To exploit a fuel’s energy, the bonds between the atoms need to be shattered. And the only practical way to do that is via burning, a.k.a. combustion. Energy is released because the combustion products contain less stored energy than their parents.
Technically, burning is the same thing as adding oxygen, or ‘oxidising’. (This, in part, explains why carbohydrates and partly oxidised hydrocarbons like ethanol don’t produce as much energy as petrol.)
Oxygen from air, plus petrol vapour, compressed in a combustion chamber, is like a hand grenade. The spark is like pulling the pin. The octane molecules disintegrate; some oxygen combines with the carbon to make carbon-dioxide, and the rest hooks up with the hydrogen to make water (as steam, a colourless gas). These are the two basic combustion products, so you can see that carbon dioxide, hydrocarbons and energy are inextricably linked. Each of the eight carbon atoms in octane goes off and collaborates with two oxygens to form eight molecules of CO2. Every molecule of octane yields eight molecules of CO2. Every kilogram of petrol (1.43 litres) produces a little more than three kilograms of CO2. (The ‘extra’ two-ish kilos is donated from consumed atmospheric oxygen.)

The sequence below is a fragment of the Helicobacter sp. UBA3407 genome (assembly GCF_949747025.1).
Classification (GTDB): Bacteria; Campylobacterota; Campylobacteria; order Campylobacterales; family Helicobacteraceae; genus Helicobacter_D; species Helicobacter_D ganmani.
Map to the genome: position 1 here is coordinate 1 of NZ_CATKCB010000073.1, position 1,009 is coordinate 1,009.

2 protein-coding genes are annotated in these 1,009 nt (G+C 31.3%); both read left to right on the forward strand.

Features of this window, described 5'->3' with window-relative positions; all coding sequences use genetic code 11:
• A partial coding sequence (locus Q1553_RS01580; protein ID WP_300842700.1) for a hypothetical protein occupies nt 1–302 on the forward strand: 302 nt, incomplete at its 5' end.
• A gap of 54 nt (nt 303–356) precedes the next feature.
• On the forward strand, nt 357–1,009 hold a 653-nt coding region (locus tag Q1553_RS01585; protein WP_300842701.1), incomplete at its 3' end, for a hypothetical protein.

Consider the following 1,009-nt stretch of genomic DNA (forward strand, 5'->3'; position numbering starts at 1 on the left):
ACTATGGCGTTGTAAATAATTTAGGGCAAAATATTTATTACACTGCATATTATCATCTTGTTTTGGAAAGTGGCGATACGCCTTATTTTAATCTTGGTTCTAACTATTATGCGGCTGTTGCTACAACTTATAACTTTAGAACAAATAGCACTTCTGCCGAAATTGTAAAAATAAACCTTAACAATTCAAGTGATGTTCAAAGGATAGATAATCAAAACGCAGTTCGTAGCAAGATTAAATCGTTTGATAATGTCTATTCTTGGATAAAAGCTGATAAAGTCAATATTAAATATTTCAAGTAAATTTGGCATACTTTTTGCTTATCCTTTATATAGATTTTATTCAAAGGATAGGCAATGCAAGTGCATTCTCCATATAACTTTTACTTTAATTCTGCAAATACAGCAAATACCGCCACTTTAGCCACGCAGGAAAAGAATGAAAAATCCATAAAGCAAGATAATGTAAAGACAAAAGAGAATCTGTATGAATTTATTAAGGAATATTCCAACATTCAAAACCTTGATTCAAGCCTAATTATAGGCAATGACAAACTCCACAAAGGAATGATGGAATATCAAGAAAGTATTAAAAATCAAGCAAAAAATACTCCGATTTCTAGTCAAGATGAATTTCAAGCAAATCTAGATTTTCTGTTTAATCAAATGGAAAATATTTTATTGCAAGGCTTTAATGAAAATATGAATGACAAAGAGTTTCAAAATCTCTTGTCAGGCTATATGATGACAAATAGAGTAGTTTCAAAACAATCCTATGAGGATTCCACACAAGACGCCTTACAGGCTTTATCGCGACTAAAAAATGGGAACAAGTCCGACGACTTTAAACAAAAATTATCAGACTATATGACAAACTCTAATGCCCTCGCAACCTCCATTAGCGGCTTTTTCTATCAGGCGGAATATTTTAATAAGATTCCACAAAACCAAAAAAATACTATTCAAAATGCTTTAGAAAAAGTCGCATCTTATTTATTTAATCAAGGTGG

No amount of clever engineering can subvert the fuel-CO2 relationship; it is intrinsic to the energy-extraction process, and perhaps the biggest problem currently facing humanity. And it’s not just petrol. Similar intrinsic CO2 relationships exist for all other carbon-based fuels. If efficiently burnt, every atom of carbon in every fuel becomes part of a new CO2 molecule, which explains why everything from a campfire to a coal-fired power station inevitably yields CO2 to the greenhouse effect.
Meanwhile, back in the combustion chamber, something marvellous is occurring. Because water and CO2 contain far less stored chemical energy than petrol, a great deal of energy has just been liberated, in the form of heat. In practice, this forces the violent mechanical expansion of all the gasses in the chamber (read: controlled explosion). The result is what physicists call ‘work’ – the piston is shoved downwards, hard. This process takes place 50 times each second – per cylinder – at 6000rpm, and from the driver’s seat, things start getting really interesting…